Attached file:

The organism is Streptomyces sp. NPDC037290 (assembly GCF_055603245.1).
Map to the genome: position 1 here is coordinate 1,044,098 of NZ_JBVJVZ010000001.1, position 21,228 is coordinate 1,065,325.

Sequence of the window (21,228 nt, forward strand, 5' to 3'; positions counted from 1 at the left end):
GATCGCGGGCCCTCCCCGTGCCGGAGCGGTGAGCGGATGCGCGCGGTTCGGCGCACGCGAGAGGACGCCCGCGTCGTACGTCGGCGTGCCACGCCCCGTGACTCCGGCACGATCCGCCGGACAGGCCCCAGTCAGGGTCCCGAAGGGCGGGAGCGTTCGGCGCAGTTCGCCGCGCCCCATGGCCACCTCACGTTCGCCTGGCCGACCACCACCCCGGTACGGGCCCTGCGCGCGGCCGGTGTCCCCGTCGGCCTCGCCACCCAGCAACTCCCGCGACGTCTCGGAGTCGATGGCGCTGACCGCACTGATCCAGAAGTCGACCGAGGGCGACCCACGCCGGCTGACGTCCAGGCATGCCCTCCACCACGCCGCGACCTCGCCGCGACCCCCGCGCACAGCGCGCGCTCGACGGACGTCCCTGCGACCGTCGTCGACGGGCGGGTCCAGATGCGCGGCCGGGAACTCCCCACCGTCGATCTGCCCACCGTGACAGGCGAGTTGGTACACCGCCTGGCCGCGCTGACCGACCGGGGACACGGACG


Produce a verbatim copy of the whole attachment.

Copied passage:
The organism is Streptomyces sp. NPDC037290 (assembly GCF_055603245.1).
Map to the genome: position 1 here is coordinate 1,044,098 of NZ_JBVJVZ010000001.1, position 21,228 is coordinate 1,065,325.

Sequence of the window (21,228 nt, forward strand, 5' to 3'; positions counted from 1 at the left end):
GATCGCGGGCCCTCCCCGTGCCGGAGCGGTGAGCGGATGCGCGCGGTTCGGCGCACGCGAGAGGACGCCCGCGTCGTACGTCGGCGTGCCACGCCCCGTGACTCCGGCACGATCCGCCGGACAGGCCCCAGTCAGGGTCCCGAAGGGCGGGAGCGTTCGGCGCAGTTCGCCGCGCCCCATGGCCACCTCACGTTCGCCTGGCCGACCACCACCCCGGTACGGGCCCTGCGCGCGGCCGGTGTCCCCGTCGGCCTCGCCACCCAGCAACTCCCGCGACGTCTCGGAGTCGATGGCGCTGACCGCACTGATCCAGAAGTCGACCGAGGGCGACCCACGCCGGCTGACGTCCAGGCATGCCCTCCACCACGCCGCGACCTCGCCGCGACCCCCGCGCACAGCGCGCGCTCGACGGACGTCCCTGCGACCGTCGTCGACGGGCGGGTCCAGATGCGCGGCCGGGAACTCCCCACCGTCGATCTGCCCACCGTGACAGGCGAGTTGGTACACCGCCTGGCCGCGCTGACCGACCGGGGACACGGACG